Veteran port employee Jussi knows how drastically information technology has changed working with vessels – based on over 40 years of experience
Image: LED lighting for the field of the Port of Naantali
Get to know the team at the Port of Naantali: Port Controller Juhani Tamminen
The first staff member to be introduced is Juhani (Jussi) Tamminen, a very experienced Port Controller who has worked for the Port of Naantali since 1979.
How did you end up working for the Port of Naantali?
“In April 1979, I saw a job advertisement for a Port Controller in Turun Sanomat and thought that it sounded like an interesting job. I had worked at sea before, so I was interested in a workplace that had something to do with the sea, and in the end I was chosen as a Port Controller for the Port of Naantali out of 150 applicants. I was also the youngest applicant and maybe also the cheapest. Since then, I have truly enjoyed working here. Every day is different and the work challenges me in a positive way and just enough so that I have not even thought about working elsewhere. In spring, I will have spent 41 years in this job, and I still enjoy the work.”
What is your typical day at work like?
“A Port Controller’s day at work always starts in the control centre with co-workers, where we check the vessel traffic´s list and the tasks related to port services. Usually, the previous shift has already made coffee, and it’s also nice to chat about other work-related things over coffee. We will also hear of any special tasks or other important service requests by customers at this time. Every shift is different and my co-workers are very nice, which is what makes this job so fun and interesting.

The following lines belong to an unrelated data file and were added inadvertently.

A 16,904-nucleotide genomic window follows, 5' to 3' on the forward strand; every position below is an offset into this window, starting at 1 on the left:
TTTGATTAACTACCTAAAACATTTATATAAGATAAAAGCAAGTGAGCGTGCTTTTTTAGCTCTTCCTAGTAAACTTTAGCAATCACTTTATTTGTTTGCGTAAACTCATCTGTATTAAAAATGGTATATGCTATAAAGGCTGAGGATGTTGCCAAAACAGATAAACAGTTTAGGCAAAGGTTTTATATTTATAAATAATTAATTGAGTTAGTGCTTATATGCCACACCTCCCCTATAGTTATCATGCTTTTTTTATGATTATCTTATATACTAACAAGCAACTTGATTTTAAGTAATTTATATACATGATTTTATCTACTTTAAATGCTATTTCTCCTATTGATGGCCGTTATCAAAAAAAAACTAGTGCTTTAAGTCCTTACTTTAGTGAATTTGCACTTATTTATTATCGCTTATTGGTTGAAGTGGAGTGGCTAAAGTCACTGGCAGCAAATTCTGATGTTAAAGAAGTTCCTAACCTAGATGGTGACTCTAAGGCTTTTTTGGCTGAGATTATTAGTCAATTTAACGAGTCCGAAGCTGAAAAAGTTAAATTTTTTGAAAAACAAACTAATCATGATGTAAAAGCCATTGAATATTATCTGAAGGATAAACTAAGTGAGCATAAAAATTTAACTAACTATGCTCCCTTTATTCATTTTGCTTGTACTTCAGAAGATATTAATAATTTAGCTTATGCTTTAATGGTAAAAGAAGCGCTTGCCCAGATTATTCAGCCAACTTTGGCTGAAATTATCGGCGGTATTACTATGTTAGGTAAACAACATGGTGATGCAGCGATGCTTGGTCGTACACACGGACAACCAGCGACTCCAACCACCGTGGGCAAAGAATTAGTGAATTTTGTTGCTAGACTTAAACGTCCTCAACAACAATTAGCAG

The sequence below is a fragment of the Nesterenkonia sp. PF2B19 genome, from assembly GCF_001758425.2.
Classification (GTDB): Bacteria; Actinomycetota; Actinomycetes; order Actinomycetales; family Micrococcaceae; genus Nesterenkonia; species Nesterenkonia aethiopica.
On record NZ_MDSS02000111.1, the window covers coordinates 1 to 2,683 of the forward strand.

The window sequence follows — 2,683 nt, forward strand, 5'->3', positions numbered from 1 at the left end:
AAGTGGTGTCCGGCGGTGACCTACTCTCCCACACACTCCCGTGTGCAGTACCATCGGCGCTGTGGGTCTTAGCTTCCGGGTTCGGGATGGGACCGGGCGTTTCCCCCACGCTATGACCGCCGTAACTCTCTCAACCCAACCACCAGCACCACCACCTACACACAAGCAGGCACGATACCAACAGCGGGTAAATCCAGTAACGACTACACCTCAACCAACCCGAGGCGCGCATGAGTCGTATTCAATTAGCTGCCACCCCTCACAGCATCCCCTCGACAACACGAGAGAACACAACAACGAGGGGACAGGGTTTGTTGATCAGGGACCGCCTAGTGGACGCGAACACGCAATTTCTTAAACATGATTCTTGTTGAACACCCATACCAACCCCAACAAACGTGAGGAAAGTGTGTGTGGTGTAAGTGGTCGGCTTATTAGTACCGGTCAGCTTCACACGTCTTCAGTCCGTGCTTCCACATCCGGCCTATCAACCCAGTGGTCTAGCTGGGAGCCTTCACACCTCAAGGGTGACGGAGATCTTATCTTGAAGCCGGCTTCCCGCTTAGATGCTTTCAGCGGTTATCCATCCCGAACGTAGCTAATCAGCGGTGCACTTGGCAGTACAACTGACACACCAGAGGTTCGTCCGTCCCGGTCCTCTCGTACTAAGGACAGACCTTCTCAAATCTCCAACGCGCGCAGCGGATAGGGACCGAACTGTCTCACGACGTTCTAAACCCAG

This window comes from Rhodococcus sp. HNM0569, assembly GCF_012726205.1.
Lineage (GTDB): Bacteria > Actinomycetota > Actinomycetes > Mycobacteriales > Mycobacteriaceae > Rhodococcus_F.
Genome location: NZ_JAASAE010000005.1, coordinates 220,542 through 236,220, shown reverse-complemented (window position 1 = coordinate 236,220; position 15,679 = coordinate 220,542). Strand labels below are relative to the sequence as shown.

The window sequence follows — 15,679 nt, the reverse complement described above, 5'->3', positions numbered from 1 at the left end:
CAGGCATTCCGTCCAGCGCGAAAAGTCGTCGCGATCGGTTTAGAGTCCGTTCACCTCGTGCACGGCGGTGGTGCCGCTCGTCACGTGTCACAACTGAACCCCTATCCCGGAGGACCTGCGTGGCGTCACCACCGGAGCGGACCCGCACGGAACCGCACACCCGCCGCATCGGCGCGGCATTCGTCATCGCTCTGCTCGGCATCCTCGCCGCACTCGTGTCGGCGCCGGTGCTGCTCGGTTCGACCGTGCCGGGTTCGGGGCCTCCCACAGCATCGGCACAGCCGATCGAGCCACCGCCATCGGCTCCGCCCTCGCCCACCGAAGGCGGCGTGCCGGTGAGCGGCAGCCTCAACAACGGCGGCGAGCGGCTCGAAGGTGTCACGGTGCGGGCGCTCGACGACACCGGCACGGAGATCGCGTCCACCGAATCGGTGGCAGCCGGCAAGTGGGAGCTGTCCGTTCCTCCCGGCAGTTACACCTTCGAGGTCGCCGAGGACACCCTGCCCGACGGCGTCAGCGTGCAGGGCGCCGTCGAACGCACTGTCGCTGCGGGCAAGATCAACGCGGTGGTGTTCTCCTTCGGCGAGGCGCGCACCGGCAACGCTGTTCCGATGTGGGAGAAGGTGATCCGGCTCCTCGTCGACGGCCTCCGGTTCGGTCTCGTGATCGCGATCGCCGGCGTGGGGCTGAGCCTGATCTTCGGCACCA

A Port Controller’s job duties include mooring and unmooring vessels, giving water to vessels, and so on.
The work also involves port development projects. In addition to my normal work as a Port Controller, I have also been part of designing and developing the port area’s gate systems. All of the port’s access gates can now be opened remotely, i.e. every gate has its own mobile number that a Port Controller can call to open the gate for customers. This has really helped streamline the port’s traffic arrangements as well as operations at the port. Sometimes, I have also needed to climb up the light masts in the field area, which would probably be quite scary for someone with a fear of heights,” says Juhani. Last year, we changed the light masts’ light bulbs to energy-efficient LED light bulbs, which provide lighting that is much more effective and user-friendly for those working in the field areas. This is one example of the actions we take to protect the environment and reduce the port’s energy consumption. By switching to LED lighting, we were able to reduce the energy consumption by 35%.
How has your work as a Port Controller changed?
In the first few years of me working at the port, Port Controllers would take pilots by boat to every vessel at Rajakari, and no vessel was exempt. The port pilot boarded the vessel and took over the responsibility of piloting the vessel to the port. The pilot is the person who steers the vessel into and out of the port. Back then we communicated using VHF radio, which is still used today as one of the communication tools for vessel traffic and port control.
In the early 1990s, computers arrived in the port office, although the first computers were only for the office staff. We got them later. Information technology has truly developed in leaps and bounds over the years, and now we can do things like monitoring in real time how and from where vessels are approaching the port (AIS), which allows us to better prepare for the vessel’s schedule.”
Last year, we also started using a new mobile app, which can be used to report anomalies and record anomalies with pictures.
What do you do in your free time?
“I like to travel with my immediate family and my grandchildren. In recent years, our favourite destination has been Thailand – the pleasant climate makes you want to go back again and again. Since I was little, I have been interested in all kinds of technical things. I have pursued these interests in my free time by designing a bit of this and that. I have also created various video productions. My most recent technical design project went so well that I was granted a patent for it. There is always something new and interesting to think about, either here at the Port of Naantali or in my free time.”